Trachinus

Natural History.
      Trachinus draco and T. vipera.
      The Great and Lesser Weever, Sting-bull and Sting-fish. Trituration of the poisonous fins.

Clinical.
      Asthma.
      Blood-poisoning.
      Neuralgia.
      Ulcers.

Characteristics.
      Some very serious effects have been recorded from wounds inflicted with the fins of Trachinus. Intolerable pains, swelling of the part, and in some cases gangrene, fever, delirium, and symptoms of hydrophobia have been observed.
      It should be indicated in cases of acute blood-poisoning with intense pains.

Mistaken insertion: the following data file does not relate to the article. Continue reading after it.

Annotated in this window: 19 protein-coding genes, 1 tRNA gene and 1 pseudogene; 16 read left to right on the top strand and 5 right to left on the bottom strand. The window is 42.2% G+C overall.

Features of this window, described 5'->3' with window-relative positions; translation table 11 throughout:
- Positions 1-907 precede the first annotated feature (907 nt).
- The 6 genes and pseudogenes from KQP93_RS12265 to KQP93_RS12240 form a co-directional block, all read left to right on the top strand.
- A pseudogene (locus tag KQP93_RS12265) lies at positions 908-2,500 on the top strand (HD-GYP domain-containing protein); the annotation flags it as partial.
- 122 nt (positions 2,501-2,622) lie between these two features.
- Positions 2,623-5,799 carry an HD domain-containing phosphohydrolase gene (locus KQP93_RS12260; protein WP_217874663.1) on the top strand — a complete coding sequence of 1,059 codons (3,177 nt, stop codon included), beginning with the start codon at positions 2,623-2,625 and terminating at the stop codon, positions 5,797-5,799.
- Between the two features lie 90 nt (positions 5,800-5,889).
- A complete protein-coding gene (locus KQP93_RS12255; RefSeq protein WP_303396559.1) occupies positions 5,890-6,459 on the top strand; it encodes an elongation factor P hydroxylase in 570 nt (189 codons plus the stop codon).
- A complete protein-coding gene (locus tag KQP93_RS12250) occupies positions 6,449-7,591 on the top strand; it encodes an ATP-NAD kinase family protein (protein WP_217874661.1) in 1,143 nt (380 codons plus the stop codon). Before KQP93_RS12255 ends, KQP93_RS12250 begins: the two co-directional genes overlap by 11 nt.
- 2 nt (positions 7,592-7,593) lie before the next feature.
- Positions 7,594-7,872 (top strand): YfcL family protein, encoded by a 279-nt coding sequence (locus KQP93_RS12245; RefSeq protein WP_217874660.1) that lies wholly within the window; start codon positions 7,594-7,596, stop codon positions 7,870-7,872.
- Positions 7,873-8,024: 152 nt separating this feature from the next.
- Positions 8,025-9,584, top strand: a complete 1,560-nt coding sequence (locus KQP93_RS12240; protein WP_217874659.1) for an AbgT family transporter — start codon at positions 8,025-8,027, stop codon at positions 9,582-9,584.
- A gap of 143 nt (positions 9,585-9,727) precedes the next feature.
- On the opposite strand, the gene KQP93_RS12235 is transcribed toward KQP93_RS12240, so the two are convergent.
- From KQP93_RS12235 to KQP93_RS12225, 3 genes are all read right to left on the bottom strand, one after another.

Mind.
      Raving.
      Hydrophobia.
      Anxiety.
      Fear of death

Head.
      Vertigo.
      Violent headache.

Stomach.
      Violent thirst.
      Nausea.
      Green, bilious vomiting.

Respiratory Organs.
      Paroxysms of suffocation.

Heart.
      Palpitation.

Generalities.
      Swelling: of whole body, of wounded arm then of head and chest.
      Stinging, burning, throbbing pain increasing to unendurable intensity lasting an hour and then decreasing.
      Violent burning pain extending from wound to chest.

Skin.
      Skin of whole body became yellowish green.
      Gangrenous blisters on arms.

Sleep.
      Sleeplessness.

Fever.
      Constant fever with irregular pulse.
      Cold, clammy sweat.